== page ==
If the man behind "Soul Suckin' Jerk" influenced Tepper, then so did a hundred or so dead black bluesmen who came well before him -- everyone from Son House to Mississippi John Hurt. Steeped in rootsy and nomadic gutbucket folk traditions, Tepper often accompanies his own raw noise and home-brew bottleneck with a rasping growl, hammering together songs of heartache and ruin ("Palm of His Hand") or spewing out gospel-flavored raveups ("Gorilla"). Lighter-sounding, cricket-accompanied fare such as "Milkweed Man" laments the laws that dictate the survival of the fittest: "It seems these days a man can't do what he wants to/Without shining his shoes on another one's face," Tepper sings. It might be enough (especially in the shadow of a lousy distribution deal) for Sir Moris to keep to himself and his garden, growing strawberries for the reptiles, strumming on the ol' six-string.
"I'm making music for nothing but to make my own dick hard," Tepper admits. "And if it doesn't make my dick hard, it doesn't go much further. I'm not gonna go out there and start making my set list sound like something that the record companies will like. We're just doing what gets us off. I've got an amazing band right now. It just sounds like a buffalo stampede! We make a lot of noise for three people." With bassist/keyboardist Dave Burk and drummer Scott Mathers, Tepper approaches live performances with much of the same openness and experimental zeal that he brings to recording sessions. One of the show's highlights, "Magic 8 Ball," for example, relies on the whimsy of a talking plastic novelty sphere -- one that answers Tepper's pointed queries with vague answers like "It is too soon to tell" or "You must be joking!"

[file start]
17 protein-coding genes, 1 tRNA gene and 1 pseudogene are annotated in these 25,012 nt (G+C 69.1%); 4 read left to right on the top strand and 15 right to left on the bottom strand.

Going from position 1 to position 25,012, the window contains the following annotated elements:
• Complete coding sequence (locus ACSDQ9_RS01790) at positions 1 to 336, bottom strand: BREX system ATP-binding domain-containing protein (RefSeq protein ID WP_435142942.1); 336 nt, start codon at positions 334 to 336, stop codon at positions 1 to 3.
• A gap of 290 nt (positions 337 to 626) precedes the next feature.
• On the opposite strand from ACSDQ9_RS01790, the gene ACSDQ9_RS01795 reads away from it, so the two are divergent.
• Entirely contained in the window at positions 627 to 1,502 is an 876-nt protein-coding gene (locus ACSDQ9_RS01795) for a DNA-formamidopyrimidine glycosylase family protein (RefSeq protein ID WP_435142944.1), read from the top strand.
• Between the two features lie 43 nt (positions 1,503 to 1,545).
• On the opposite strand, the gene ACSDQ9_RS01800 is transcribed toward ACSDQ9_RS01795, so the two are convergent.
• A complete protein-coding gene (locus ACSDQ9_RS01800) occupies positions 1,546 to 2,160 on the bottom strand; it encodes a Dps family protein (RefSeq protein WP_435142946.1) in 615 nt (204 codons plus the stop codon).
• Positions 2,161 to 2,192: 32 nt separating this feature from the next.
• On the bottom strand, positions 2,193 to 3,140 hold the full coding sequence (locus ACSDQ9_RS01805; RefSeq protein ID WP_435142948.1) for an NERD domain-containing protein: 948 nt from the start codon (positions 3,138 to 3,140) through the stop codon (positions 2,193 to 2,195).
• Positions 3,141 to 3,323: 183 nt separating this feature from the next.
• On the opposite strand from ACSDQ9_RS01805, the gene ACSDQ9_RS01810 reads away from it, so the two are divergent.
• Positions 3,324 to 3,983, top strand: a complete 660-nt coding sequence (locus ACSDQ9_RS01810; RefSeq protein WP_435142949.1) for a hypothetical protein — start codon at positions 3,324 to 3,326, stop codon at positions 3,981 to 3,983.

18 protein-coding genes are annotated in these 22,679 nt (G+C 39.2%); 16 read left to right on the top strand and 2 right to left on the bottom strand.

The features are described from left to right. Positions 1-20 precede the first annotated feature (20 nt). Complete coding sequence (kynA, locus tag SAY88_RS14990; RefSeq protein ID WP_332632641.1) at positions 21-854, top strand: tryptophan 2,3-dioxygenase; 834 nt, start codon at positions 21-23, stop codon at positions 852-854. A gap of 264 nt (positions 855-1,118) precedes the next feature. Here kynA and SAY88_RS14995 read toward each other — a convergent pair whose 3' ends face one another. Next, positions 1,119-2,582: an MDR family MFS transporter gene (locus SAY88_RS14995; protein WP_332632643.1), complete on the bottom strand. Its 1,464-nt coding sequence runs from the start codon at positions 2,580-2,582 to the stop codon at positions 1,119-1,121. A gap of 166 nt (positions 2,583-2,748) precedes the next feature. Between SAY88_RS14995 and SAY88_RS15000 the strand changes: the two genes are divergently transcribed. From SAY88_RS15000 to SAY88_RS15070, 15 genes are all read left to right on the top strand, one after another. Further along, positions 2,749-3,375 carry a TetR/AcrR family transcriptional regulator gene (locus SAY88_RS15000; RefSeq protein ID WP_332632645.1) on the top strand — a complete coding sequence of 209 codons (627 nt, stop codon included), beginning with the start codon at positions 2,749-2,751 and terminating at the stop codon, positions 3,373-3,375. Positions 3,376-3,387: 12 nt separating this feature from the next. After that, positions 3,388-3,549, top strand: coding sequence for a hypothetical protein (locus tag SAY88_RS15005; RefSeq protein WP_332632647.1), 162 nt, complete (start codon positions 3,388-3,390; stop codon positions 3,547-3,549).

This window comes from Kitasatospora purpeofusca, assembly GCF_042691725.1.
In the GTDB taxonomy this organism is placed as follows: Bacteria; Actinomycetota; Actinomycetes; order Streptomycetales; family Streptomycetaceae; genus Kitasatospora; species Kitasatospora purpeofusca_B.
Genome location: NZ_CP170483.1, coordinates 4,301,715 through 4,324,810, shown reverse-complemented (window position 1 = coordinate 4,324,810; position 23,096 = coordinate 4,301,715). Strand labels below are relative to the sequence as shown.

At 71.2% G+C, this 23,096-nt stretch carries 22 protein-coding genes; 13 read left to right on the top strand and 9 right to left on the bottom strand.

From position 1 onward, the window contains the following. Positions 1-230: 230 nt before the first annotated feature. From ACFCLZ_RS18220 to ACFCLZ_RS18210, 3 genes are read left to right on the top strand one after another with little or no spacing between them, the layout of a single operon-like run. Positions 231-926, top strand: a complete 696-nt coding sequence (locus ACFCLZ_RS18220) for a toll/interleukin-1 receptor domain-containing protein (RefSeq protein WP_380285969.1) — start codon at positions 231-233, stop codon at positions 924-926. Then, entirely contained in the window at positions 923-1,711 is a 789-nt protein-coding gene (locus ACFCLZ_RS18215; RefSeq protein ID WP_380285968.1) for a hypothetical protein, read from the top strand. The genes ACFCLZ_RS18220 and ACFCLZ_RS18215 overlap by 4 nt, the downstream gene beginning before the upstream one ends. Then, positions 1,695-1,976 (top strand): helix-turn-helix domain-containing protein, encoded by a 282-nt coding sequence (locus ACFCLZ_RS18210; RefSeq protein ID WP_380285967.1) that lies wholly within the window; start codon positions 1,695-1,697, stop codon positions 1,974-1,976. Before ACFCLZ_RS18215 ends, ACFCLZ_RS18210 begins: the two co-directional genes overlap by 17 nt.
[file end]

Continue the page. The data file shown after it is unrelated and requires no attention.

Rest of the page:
When he's not opening for the likes of PJ Harvey ("She responded to this record [Moth] and came to see the band and loved it," Tepper says), the busy musician might otherwise find himself doing session work or touring with people for whom he feels an affinity: Robyn Hitchcock or Frank Black (which technically makes him an Egyptian Catholic) or Robert Williams (Date With the Devil's Daughter, Buy My Record). He has produced Canadian artist Wyckham Porteus (In This World) and even composed television and soundtrack work for UPN's Mouse and the Monster and Fox's Bakersfield P.D., among others.
But trying to coax Tepper away from the easel -- especially during those long, balmy SoCal winters when he really comes alive -- might result in listening to a telephone ring and ring. As committed to painting as he is to music, Tepper's modern primitive renderings fall somewhere between the works of Kenneth Patchen and William Blake and whatever soul is left in that "plumeless genus of bipeds" that Plato talked about -- a "Water Husband" leading the "Bride of Mankind" back into "The Angel's Womb" or the "Den of Cerberus," to name but a few titles. "You don't try to bend it, make it human, make it ordered and make it fit into the gallery standards or the money standards," Tepper says. "You allow it to be what it is."
Maybe this belief harks back to a revelatory experience that Tepper had at the age of thirteen, when he lassoed a lizard with a blade of grass: "I think I realized that I was capturing nature instead of letting it free," he says. "And in my painting -- which is my music, which is my painting, which is my life, which is my relationships, which is everything -- I realize that you destroy everything you capture."
Maybe the opposite is also true: Even in the world's most perfect petting zoo, St. Francis would likely be torn apart by angry baboons.